An Ecumenical Ministry in the Parish of St Patrick's Catholic Church In San Diego USA


Tuesday, December 19, 2023

Christians in Turkey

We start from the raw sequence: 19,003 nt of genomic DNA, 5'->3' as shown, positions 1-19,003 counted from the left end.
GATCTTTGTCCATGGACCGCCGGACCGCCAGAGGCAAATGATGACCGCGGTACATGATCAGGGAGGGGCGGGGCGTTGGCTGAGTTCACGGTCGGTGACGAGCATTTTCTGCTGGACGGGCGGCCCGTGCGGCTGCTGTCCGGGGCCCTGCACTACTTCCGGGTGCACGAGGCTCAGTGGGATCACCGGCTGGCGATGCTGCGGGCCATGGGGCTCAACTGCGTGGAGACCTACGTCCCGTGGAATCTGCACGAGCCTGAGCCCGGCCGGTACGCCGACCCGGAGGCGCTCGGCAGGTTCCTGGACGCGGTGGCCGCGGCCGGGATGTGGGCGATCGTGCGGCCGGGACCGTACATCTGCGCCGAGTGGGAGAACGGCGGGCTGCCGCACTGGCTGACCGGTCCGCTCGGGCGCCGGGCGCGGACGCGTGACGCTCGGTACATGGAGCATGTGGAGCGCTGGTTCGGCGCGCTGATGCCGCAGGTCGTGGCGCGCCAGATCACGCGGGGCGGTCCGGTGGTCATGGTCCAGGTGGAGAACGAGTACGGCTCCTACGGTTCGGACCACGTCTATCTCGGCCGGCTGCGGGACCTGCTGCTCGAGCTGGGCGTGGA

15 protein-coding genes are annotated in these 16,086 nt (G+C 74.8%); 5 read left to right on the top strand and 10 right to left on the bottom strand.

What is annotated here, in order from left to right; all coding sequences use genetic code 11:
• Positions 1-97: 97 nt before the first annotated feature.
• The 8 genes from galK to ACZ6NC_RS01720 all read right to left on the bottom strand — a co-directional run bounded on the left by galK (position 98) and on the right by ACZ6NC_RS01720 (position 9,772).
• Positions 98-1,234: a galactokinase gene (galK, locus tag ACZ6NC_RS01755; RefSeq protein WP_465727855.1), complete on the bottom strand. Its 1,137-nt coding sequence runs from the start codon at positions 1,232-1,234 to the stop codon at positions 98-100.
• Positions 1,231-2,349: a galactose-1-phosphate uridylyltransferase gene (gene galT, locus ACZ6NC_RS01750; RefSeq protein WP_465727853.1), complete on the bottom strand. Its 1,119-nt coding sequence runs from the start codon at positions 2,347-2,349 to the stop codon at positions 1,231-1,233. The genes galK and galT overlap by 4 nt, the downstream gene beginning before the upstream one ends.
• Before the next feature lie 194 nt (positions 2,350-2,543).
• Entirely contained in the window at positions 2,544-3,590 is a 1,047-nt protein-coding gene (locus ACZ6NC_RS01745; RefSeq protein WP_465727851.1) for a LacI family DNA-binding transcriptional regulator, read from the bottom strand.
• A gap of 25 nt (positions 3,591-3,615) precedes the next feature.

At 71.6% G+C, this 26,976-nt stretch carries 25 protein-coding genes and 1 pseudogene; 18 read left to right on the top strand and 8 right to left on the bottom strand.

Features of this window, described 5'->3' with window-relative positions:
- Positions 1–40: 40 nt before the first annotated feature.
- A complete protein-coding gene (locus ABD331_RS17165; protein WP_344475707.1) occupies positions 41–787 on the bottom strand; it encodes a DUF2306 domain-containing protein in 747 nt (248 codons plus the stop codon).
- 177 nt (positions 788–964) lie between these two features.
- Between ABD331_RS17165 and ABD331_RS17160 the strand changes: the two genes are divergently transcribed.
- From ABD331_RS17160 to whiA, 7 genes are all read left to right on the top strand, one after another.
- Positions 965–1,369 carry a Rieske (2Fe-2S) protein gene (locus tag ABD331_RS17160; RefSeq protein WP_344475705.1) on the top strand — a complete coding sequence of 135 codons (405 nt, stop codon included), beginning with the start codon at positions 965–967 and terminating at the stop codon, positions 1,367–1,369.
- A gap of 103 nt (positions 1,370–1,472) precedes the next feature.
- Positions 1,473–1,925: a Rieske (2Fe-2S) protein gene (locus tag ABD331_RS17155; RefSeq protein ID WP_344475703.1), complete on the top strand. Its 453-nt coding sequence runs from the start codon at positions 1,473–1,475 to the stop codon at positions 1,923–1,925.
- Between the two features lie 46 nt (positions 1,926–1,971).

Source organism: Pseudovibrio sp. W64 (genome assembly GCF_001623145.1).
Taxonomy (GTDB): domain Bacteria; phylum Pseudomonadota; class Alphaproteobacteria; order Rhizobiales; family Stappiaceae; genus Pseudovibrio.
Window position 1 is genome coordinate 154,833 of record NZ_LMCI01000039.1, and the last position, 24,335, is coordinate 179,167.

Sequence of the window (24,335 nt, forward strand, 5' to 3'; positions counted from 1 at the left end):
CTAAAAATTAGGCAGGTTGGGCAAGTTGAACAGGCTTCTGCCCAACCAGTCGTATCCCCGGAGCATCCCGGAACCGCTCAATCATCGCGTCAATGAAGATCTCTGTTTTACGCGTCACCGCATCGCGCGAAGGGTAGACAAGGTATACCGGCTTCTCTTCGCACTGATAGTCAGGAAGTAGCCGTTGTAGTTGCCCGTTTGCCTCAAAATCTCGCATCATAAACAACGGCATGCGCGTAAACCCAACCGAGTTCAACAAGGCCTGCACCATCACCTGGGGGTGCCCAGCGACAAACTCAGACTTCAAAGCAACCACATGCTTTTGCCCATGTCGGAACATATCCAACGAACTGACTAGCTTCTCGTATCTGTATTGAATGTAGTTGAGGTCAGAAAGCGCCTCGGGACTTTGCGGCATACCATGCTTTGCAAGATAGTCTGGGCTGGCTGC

For a long time, Syriac Orthodox Christians were religiously persecuted in Turkey. Now, more and more are returning to their historic homeland in the southeast of the country. Among them is a nun who wants to revitalize the village where she grew up. Hatune Dogan, a Syriac Orthodox nun, was born in İzbırak in 1970. The 270 Christian families who still lived in the village back then later fled. That included Sister Hatune, who left her home in the 1980s with her parents and nine siblings. Southeastern Turkey was the scene of a military conflict between the Turkish army and Kurdish PKK militias - with Christians caught between the two sides. Syriac Orthodox Christians in Turkey are believed to have been one of the earliest Christian communities. Over the centuries, the group - with its own customs and language - came under repeated attacks in a predominantly Muslim region. Most decided to flee. Around 300,000 Syriac Orthodox Christians now live outside Turkey, primarily in Europe and the United States. Almost half of the diaspora has found a new home in Germany, like the Dogan family. Several years ago, Sister Hatune resolved to return to her home village of İzbırak to fulfill a promise to her dying father and renovate the old family home. She is determined to breathe new life into the village. Simon Üzel was 17 years old when he and his family fled the Turkish village of Öğündük for southwest Germany in 1990. Now, he's among those contemplating a move back home. Whenever it feels safe to do so, he travels to his old village - a place that is never truly far from mind.

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